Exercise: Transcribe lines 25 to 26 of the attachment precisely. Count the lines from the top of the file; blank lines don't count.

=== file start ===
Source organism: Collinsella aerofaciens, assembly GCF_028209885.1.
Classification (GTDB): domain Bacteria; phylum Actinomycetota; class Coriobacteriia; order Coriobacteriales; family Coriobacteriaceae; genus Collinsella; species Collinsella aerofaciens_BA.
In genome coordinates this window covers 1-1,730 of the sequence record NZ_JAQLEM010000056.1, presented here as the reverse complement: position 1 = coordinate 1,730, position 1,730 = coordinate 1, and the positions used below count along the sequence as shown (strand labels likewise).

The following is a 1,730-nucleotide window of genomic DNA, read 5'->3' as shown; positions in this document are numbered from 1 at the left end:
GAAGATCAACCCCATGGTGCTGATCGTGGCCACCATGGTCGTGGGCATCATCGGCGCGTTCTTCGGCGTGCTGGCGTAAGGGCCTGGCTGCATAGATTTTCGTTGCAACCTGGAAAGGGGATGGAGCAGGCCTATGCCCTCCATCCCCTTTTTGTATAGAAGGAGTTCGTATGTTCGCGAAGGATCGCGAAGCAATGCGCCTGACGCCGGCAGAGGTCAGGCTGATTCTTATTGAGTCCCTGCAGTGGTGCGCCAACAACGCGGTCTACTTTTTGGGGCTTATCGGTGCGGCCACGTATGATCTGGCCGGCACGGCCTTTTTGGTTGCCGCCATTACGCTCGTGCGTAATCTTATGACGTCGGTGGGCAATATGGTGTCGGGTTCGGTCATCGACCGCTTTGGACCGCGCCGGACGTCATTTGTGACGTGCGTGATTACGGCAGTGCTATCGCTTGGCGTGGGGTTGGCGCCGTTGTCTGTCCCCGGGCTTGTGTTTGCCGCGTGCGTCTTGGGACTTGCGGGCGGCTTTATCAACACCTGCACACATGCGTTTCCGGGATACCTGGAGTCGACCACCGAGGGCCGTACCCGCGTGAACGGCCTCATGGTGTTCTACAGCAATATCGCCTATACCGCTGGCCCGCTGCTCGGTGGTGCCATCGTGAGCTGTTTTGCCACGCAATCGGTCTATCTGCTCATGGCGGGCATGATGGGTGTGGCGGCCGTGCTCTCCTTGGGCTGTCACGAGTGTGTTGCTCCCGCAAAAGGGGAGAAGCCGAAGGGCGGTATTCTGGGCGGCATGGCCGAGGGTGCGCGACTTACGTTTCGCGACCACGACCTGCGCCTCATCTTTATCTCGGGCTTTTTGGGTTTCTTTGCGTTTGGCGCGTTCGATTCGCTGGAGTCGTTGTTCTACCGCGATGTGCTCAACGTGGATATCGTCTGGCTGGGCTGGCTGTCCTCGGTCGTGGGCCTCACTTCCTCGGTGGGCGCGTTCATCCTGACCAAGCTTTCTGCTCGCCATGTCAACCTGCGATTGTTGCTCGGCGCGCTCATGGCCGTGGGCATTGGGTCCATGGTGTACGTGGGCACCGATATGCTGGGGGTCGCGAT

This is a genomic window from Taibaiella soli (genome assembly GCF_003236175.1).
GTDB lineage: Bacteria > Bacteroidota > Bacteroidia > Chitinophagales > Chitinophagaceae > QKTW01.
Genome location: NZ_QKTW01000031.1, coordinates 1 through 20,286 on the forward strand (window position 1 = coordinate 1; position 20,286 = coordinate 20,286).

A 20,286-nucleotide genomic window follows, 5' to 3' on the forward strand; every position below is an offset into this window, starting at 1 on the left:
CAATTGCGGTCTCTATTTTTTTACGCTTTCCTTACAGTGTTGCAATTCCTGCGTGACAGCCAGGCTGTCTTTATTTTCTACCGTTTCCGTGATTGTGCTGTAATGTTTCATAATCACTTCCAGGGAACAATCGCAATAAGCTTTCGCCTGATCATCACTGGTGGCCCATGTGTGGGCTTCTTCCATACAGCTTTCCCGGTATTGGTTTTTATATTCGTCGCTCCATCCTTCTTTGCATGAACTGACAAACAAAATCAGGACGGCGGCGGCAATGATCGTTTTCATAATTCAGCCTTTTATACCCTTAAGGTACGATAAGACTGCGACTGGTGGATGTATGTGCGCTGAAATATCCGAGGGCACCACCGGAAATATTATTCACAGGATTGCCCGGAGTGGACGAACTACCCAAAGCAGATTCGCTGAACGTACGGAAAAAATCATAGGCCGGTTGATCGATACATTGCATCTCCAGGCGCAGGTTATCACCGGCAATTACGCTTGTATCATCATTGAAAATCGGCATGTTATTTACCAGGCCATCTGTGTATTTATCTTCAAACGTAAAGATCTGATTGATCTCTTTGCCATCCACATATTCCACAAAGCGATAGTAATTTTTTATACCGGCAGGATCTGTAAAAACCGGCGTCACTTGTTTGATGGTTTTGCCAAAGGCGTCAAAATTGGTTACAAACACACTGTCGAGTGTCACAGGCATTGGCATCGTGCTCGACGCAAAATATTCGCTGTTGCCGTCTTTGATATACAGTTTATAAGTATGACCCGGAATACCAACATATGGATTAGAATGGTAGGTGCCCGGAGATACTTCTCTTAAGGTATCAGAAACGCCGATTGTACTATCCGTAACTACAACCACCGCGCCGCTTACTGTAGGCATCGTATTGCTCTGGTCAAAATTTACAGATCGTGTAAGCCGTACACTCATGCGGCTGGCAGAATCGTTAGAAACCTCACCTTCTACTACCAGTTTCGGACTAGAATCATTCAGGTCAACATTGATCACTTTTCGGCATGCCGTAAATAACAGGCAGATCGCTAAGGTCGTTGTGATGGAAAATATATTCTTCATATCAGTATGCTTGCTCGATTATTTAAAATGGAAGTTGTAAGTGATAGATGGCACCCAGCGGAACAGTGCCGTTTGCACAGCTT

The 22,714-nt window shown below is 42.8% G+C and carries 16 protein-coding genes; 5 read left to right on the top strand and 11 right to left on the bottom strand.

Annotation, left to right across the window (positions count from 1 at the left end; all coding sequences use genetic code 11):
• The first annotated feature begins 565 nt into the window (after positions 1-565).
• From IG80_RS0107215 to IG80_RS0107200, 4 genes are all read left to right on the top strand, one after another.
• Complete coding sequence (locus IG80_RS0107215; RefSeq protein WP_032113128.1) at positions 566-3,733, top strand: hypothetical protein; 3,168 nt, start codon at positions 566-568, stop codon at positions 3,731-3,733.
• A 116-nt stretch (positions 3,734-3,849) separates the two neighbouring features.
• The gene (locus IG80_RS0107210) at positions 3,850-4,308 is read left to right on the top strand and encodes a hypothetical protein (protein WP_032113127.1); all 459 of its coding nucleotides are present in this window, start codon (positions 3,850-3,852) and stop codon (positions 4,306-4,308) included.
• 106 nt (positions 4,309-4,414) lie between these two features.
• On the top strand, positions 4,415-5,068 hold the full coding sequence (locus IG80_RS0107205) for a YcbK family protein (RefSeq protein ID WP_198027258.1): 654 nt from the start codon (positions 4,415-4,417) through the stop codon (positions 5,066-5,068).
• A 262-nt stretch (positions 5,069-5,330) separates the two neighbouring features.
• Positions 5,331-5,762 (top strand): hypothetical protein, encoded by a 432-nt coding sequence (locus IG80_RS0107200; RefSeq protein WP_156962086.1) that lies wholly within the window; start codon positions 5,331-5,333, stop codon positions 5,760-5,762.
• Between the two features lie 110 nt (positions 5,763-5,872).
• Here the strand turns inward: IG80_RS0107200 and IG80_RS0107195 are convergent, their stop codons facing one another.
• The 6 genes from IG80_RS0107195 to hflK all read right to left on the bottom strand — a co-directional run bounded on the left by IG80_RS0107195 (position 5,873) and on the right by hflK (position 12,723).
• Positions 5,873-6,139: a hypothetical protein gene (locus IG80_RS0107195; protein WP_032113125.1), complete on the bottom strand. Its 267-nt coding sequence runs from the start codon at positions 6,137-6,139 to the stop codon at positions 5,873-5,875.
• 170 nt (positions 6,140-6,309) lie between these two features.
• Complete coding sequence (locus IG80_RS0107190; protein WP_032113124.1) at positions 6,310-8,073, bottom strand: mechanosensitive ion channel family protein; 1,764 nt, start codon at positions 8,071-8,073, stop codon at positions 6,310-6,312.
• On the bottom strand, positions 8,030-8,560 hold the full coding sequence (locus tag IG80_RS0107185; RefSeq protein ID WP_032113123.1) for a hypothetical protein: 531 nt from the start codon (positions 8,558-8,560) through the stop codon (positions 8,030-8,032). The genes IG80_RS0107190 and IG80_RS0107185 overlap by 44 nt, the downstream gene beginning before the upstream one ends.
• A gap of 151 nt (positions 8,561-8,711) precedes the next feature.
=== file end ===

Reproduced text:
• Positions 5,873-6,139: a hypothetical protein gene (locus IG80_RS0107195; protein WP_032113125.1), complete on the bottom strand. Its 267-nt coding sequence runs from the start codon at positions 6,137-6,139 to the stop codon at positions 5,873-5,875.
• 170 nt (positions 6,140-6,309) lie between these two features.